A US appeals court has overturned the conviction of a former Blackwater security guard—and called for the resentencing of three others—who killed 14 unarmed Iraqi civilians in 2007, the Washington Post reports. Nicholas Slatten, Paul Slough, Dustin Heard, and Evan Liberty were convicted in 2014 for opening fire on a group of Iraqis that included women and children. Blackwater claimed the security guards were under attack, but dozens of witnesses traveled from Iraq to testify the guards fired without provocation, according to CNN. Slatten was sentenced to life in prison for murder; he was found to have fired the first shots. The other three men were sentenced to 30 years each for manslaughter.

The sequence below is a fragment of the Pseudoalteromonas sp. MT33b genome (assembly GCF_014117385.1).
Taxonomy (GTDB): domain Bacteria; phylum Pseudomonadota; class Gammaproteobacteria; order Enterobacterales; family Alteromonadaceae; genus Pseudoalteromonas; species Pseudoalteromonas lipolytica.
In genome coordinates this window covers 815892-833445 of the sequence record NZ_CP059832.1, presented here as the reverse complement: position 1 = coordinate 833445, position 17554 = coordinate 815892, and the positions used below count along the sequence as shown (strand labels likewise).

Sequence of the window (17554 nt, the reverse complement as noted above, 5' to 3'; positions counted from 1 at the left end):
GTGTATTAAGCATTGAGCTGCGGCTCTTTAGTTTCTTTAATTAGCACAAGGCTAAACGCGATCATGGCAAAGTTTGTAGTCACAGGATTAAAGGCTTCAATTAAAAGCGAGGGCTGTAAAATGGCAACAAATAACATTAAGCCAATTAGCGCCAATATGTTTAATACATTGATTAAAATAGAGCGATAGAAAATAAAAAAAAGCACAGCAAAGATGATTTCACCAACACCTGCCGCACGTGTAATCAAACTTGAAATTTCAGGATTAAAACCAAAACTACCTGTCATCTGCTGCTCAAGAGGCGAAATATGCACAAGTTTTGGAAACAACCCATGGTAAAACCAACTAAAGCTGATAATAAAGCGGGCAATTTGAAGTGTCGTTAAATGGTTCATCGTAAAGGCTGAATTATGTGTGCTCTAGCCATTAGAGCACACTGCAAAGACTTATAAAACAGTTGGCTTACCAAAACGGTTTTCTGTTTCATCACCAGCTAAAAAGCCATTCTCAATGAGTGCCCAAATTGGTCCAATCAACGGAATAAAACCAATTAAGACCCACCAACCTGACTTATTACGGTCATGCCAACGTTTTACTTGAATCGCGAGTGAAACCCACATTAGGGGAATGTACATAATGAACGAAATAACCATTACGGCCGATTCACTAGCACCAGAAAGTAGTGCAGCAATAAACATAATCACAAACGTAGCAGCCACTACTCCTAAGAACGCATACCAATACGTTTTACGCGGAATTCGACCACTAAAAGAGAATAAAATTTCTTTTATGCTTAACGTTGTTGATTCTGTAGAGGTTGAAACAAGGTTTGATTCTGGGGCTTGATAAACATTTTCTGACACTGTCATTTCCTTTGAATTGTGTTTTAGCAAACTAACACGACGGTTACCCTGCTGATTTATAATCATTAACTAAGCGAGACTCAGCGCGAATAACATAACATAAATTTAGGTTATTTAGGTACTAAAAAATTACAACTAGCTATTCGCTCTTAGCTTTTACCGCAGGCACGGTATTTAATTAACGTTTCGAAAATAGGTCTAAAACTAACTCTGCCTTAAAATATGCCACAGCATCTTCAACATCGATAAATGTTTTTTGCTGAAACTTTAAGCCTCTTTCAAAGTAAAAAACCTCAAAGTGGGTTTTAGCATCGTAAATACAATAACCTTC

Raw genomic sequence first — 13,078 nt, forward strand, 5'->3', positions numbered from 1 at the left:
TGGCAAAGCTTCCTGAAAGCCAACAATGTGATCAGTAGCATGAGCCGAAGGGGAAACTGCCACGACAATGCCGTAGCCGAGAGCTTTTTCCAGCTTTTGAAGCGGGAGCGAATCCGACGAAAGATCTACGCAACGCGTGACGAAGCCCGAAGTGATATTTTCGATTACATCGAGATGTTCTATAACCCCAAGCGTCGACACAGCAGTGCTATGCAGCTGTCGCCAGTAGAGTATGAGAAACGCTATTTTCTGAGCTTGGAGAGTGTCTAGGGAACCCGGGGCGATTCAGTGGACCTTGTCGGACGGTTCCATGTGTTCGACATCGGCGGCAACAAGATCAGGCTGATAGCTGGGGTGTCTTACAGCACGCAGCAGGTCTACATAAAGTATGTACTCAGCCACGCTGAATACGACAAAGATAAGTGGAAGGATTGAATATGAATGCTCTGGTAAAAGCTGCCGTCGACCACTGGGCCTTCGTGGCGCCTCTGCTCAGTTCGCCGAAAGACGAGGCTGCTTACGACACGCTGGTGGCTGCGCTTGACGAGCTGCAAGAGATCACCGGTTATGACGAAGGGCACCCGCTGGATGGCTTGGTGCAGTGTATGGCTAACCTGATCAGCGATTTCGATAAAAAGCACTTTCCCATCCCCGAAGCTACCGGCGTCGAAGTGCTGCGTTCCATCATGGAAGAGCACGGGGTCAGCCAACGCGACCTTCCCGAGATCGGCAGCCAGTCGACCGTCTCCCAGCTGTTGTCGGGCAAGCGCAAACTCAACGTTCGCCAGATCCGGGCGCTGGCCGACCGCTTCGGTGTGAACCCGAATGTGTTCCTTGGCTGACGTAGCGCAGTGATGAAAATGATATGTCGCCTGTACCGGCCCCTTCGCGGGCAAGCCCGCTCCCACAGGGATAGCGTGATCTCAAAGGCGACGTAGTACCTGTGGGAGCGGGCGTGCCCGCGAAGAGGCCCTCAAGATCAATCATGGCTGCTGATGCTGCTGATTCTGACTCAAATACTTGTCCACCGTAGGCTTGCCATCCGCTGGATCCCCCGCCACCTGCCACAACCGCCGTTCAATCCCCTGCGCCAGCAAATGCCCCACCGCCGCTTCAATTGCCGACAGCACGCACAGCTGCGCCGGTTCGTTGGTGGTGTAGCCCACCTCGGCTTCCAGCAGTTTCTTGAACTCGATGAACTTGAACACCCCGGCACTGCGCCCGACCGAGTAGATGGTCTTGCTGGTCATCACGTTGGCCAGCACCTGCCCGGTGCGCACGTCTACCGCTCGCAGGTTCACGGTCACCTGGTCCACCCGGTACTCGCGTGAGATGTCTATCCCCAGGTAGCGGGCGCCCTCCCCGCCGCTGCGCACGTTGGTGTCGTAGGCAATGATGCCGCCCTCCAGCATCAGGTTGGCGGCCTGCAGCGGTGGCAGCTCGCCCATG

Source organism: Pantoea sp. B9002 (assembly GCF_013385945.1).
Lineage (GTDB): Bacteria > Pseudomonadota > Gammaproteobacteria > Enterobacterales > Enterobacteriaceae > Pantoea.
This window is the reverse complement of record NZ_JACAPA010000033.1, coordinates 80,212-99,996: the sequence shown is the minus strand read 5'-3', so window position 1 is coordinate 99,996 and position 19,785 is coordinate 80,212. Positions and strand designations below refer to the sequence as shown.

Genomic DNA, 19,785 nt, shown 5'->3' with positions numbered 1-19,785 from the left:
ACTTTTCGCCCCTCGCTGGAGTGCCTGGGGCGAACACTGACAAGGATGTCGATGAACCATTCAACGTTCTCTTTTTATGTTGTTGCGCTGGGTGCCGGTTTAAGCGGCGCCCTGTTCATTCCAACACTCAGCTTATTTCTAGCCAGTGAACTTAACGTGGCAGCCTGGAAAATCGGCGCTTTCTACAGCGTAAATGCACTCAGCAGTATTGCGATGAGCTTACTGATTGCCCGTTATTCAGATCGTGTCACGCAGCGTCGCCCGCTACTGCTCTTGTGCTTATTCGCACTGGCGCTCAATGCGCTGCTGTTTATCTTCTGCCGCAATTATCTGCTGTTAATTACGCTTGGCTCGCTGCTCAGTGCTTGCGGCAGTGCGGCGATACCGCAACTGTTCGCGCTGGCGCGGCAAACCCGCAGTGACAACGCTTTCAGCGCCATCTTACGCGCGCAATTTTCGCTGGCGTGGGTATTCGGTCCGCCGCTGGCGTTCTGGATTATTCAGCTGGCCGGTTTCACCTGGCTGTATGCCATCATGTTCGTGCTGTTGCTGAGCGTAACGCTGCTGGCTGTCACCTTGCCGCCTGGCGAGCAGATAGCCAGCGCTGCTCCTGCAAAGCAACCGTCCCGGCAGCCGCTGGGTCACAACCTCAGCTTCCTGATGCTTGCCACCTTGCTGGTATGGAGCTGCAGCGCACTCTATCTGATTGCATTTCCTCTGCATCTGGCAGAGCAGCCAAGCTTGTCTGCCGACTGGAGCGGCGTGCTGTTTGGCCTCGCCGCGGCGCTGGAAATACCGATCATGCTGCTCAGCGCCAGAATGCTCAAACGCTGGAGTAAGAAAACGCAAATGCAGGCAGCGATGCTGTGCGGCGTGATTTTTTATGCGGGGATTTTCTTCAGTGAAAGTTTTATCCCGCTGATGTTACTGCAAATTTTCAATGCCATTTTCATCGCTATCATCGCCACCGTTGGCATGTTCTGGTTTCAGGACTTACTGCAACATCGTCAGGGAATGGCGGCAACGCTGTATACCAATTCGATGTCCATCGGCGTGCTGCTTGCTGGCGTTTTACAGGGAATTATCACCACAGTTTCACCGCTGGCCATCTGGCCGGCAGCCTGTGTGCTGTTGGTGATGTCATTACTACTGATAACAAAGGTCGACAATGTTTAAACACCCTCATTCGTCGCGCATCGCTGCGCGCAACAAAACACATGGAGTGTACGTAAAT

On Friday an appeals court ruled the trial court "abused its discretion" by not letting Slatten have a separate trial from the others as the only guard accused of murder. His conviction has now been overturned, and it's unclear if he'll be retried, with the Justice Department stating it's "reviewing the opinion." In a potential new trial, Slatten could introduce evidence to disprove he fired the first shots, the BBC reports. The appeals court ruled the other three guards must be resentenced because 30 years is too long and constitutes "cruel and unusual punishment." The long sentences were due to convictions for using military firearms to commit a felony. But that charge is usually used against gang members and has never before been used against people who were given military weapons by the government and who used them in a war zone.